Prime Minister Christopher Luxon meets Indonesian Vice President Ma'ruf Amin in Wellington yesterday

Prime Minister Christopher Luxon gets his first big foreign affairs opportunity next week when he travels to Melbourne for the 50th Anniversary of Australia’s partnership with the Association of Southeast Asian Nations (ASEAN).

Australian Prime Minister Anthony Albanese has invited the heads of all ten members for a special summit.

And he has invited Luxon as a special guest.

The event commemorates Australia becoming ASEAN’s dialogue partner in 1974; New Zealand followed in 1975.

During his welcome to Indonesia’s Vice President Ma’ruf Amin, who is in the capital for two days, Luxon confirmed yesterday that he would be going.

This will be his first meeting with leaders like Singapore’s Prime Minister Lee Hsien Loong, Viet Nam’s Prime Minister Pham Minh Chinh and Indonesian President Joko Widodo (Jokowi), all heavy hitters in the Asia-Pacific region.

He got a chance to practice his diplomatic skills for ASEAN yesterday with Amin.

Luxon told Amin he was looking forward to meeting Jokowi at the meeting.

Amin, however, talked about the Pacific region.

“My visit to New Zealand, this time, is part of our effort to improve bilateral relations with countries in the Pacific region,” he said.

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In 2019, Indonesia launched a “Pacific Elevation” policy, which has seen it deepen relations with the Pacific Islands Forum.

Commentators suggest that part of the reason for that is to blunt Pacific criticism of its inclusion of West Papua within Indonesia.

Indonesia is an associate member of the Melanesian Spearhead group of nations within the Forum because of the inclusion of West Papua within its boundaries.

Vanuatu is a key Spearhead member but has long been the most vocal in calls for independence for West Papua, which it regards as a Melanesian rather than Indonesian territory.

Amin headed the Indonesian side in talks about the issue with Vanuatu’s Deputy Prime Minister in Jakarta last year.

New Zealand has been largely silent on West Papua, and when Jokowi visited here in 2018, he said: “Allow me to applaud New Zealand’s support of Indonesia’s territorial integrity.” — a comment that suggested that then-Prime Minister Jacinda Ardern had affirmed Indonesian sovereignty over the territory.

At the time, Ardern, like Luxon yesterday, emphasised the trading relationship with Indonesia.

 She said it represented the biggest economy and population in ASEAN.

In 2018, bilateral trade was about $1.4 billion, and the goal was to lift it to $4 billion by 2024.

That target has almost been met.

In a statement announcing Amin’s visit, Foreign Minister Winston Peters said annual two-way trade with Indonesia was worth almost $3.3 billion, and halal exports comprised nearly half of that.

Luxon began to talk about halal exports, but the media were evicted from his meeting with Amin at that point.

Amin’s trip to New Zealand was labelled “Halal Diplomacy” by Indonesia’s news agency Antara.

Last year he said Indonesia sought to become a country that set global halal certification standards.

“Indonesia not only wants to provide halal certification standards in the world but wants to become the world’s largest country in producing halal products,” he said in Shanghai.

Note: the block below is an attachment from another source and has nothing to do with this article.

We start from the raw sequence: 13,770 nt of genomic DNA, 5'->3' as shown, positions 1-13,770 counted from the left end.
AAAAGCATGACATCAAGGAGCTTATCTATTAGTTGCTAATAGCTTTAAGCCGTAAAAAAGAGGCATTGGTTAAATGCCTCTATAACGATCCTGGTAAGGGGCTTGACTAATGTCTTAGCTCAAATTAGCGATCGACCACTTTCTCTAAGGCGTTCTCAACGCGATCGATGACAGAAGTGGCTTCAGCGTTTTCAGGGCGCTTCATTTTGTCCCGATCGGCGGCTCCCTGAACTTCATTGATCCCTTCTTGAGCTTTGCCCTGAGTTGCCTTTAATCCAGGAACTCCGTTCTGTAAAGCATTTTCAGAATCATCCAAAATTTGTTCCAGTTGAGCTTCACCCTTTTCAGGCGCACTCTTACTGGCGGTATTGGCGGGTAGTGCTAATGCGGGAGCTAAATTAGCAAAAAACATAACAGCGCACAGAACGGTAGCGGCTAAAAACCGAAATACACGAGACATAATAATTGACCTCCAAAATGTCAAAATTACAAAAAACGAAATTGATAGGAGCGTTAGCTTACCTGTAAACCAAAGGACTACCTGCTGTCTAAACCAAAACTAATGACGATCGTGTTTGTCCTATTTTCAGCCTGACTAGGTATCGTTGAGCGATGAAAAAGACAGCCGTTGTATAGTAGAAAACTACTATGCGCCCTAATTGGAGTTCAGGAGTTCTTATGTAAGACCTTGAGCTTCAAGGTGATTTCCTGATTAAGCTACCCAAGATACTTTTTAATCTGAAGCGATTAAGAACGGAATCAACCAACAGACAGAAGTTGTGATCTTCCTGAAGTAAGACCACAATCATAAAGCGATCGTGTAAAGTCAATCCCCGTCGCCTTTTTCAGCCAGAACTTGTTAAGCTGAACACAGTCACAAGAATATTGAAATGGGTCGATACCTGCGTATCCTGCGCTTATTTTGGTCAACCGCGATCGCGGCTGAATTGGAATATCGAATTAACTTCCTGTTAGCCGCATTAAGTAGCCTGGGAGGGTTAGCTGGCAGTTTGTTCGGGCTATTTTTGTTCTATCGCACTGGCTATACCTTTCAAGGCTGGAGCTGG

Three organisations provide halal certification in New Zealand with links to Islamic communities here or in the Middle East.

There are other trade issues with Indonesia.

It is one of the South East Asian countries that have contributed to the region, erecting nearly $47 million in non-tariff barriers to New Zealand exports.

Onion exporters have complained about the reception they are currently getting in Indonesia.

But as the MFAT Deputy Secretary for Trade, Vangelis Vitalis, pointed out to the Select Committee on Monday, that is going to require diplomacy to solve.

And that will require a base that extends beyond trade.

Luxon said he saw Amin’s visit as a big opportunity for New Zealand and Indonesia to build a deeper relationship with each other.

That relationship is being tested, though, with the kidnapping of the New Zealand pilot, Philip Mehrtens, by West Papua independence fighters.

Mehrtens has now been held captive for over a year, but Luxon thanked Amin for the help Indonesia had provided on the matter.

But ultimately, the challenge facing New Zealand’s foreign policy players is dealing with a world where politics intrudes much more into the economic and trade space.

That much was conceded by the Deputy Chief Executive of the Ministry of Foreign Affairs and Trade, Ben King, at a Select Committee meeting on Monday.

He said one of the shifts that the Ministry was seeing in international relations was from economics to security.

“And it’s a shift in which economic relationships are reassessed in light of increased military competition and a more securitized and less stable world, “ he said.

David Capie, the director of Victoria University’s Centre for Strategic Studies, reported last night that speaking at an Asia Foundation function, Winston Peters had stressed that New Zealand’s relations with Asia were about “more than trade”.

And Peters said there would be significantly more focus and resources applied to South, Southeast & North Asia.

The region was key to NZ’s prosperity & security, he said..

He will have an opportunity to expand on that theme later today when he meets Amin.